Florida governor to sign stay-at-home order for southern part of the state
Florida Gov. Ron DeSantis announced at a press conference today he will be signing an executive order for the state that "codifies a common set of rules regarding safer at home for southeast Florida."
DeSantis cites the high number of Covid-19 cases in south Florida as the reason behind the order. The order applies to Broward, Palm Beach, Miami-Dade and Monroe counties, DeSantis said.
"With this order and all that these counties have done we're going guns blazing and doing all that we can to slow the spread of Covid-19," DeSantis said.
10:55 a.m. ET, March 30, 2020
Former Baltimore health commissioner says it’s "insulting" to suggest hospitals are hoarding supplies
Addressing comments made over the weekend by President Trump, Dr. Leana Wen, former health commissioner for the city of Baltimore, said it’s insulting to suggest hospitals are hoarding supplies.
Without providing any evidence or examples, President Trump raised questions on Sunday about why there is such a large demand for masks in hospitals and again charged there is some “hoarding” of ventilators.
Speaking with CNN’s Alisyn Camerota, Wen said, “It's not as if we get through today and we're done. We need to be preparing for months or years, and frankly, it's insulting to suggest that hospitals are somehow keeping equipment away from health care workers, and jeopardizing their lives.”
“We're looking at the numbers of patients coming in, and we can easily see how much equipment is needed and not only that, but it's not just the equipment that we're using right now, we also have to be prepared for the equipment that we're going to be needing in the months to come, because this is not a one-time event. It's not as if we get through today and we're done,” Wen said.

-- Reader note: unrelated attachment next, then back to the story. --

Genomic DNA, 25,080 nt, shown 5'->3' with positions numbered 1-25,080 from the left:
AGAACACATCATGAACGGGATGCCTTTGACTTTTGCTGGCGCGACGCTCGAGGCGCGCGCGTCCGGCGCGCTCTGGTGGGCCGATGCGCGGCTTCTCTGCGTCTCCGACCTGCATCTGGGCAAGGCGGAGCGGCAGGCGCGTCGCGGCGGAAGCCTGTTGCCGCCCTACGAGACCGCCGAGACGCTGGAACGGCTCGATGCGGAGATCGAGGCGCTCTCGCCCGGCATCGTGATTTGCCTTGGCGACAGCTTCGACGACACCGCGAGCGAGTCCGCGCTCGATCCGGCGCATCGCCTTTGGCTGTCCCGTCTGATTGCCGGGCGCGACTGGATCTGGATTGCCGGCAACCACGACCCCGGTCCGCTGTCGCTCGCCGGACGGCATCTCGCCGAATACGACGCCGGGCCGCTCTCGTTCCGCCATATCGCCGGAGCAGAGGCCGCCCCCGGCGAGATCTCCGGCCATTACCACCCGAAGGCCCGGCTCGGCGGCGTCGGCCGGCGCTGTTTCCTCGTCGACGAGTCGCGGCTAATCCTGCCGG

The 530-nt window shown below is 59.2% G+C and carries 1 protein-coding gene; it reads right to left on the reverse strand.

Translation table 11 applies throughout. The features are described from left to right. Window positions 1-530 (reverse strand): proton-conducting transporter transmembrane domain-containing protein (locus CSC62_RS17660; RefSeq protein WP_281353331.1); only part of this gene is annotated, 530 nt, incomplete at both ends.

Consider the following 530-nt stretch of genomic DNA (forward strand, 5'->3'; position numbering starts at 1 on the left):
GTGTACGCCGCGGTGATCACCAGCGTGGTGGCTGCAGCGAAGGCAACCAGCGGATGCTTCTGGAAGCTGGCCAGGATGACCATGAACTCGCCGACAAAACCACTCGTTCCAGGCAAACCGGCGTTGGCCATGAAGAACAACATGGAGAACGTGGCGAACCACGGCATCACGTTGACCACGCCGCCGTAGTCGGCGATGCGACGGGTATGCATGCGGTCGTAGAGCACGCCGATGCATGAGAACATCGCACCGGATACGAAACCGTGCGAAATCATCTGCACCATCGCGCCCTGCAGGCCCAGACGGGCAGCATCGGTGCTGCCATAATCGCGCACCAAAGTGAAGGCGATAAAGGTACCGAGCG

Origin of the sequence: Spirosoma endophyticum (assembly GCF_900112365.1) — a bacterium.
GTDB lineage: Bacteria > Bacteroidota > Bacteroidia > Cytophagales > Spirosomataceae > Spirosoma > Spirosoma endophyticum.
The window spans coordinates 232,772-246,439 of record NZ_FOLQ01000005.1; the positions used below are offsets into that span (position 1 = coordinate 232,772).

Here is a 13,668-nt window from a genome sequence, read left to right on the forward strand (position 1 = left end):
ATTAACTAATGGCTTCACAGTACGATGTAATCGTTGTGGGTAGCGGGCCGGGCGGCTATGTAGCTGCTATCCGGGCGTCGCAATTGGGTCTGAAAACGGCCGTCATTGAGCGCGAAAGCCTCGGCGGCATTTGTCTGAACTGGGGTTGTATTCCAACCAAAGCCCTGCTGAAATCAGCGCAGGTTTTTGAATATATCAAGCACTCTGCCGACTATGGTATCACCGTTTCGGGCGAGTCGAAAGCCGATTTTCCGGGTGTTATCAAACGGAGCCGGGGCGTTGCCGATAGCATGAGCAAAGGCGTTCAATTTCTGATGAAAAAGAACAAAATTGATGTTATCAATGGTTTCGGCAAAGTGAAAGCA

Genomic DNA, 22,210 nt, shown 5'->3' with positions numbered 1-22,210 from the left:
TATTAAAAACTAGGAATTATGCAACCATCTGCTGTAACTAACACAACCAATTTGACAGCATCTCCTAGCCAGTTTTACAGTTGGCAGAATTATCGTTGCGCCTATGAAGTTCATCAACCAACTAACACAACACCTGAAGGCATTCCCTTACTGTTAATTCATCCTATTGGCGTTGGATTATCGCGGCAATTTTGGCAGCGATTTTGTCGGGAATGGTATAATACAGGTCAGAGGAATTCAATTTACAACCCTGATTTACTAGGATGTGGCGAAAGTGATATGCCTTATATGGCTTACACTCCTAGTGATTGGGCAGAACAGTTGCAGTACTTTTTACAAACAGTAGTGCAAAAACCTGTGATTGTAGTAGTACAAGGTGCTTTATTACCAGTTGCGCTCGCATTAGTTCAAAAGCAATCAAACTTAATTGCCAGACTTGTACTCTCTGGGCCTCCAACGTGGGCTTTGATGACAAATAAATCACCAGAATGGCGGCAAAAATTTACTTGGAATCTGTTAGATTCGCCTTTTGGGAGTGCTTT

Wen said in the Baltimore area, “this is still the relative calm before the storm but we know that storm is not far away because we are hearing and seeing the reports of our colleagues in New York."
10:45 a.m. ET, March 30, 2020
New York paramedic: For the first time in my 17-year career, I cried
From CNN's Aditi Sangal
New York City Fire Department paramedic Anthony Almojera said he has seen a lot on his job — but dealing with the coronavirus crisis has posed new challenges.
He described how he tried to comfort a husband after his wife, who was a health care worker, died — but he couldn't touch the grieving man.
“When people pass away, the grief component has to transfer,” he said. “Normally, I would put my arm around him but this time around, I had to keep distance and I watched this man’s grief come over him, his anger, his sadness. We tried to comfort him from a distance because there’s a high probability he has it and I have to be concerned for not only my safety but my crew’s safety," he said, adding that the husband was also a health care worker.
"It didn’t allow me or the crew as well the capability of consoling the living like we do. For the first time in my 17-year career, I went back inside the truck and I cried,” Almojera said.
He said that while his crew is vulnerable, they're still working to help people.
“I just want to say to everybody out there, if you call 911, we’ll be there," he said.
10:41 a.m. ET, March 30, 2020
A US Navy hospital ship is nearing its New York City dock
New York Gov. Andrew Cuomo spoke about the coronavirus pandemic as the ship approached its dock.
"If you wait to prepare for when the storm hits, you lose because it's too late," he said.
Remember: The ship is not expected to treat coronavirus patients. Rather it will be used to relocate shore-based patients undergoing treatments that are not coronavirus-related in an effort to help ease the burden on hospitals.
It contains 12 fully-equipped operating rooms, 1,000 hospital beds, radiology services, a medical lab, pharmacy, optometry lab, a CAT-scan and two oxygen producing plants, according to the Navy.
10:33 a.m. ET, March 30, 2020
There are now at least 140,570 coronavirus cases and 2,443 deaths in the US
According to CNN Health's tally of US cases that are detected and tested in the United States through US public health systems, there are at least 140,570 cases of coronavirus in the US; 2,443 people have died in the US from coronavirus.
The total includes cases from all 50 states, the District of Columbia and other US territories, as well as all repatriated cases. Hawaii and Wyoming have not reported a death from coronavirus.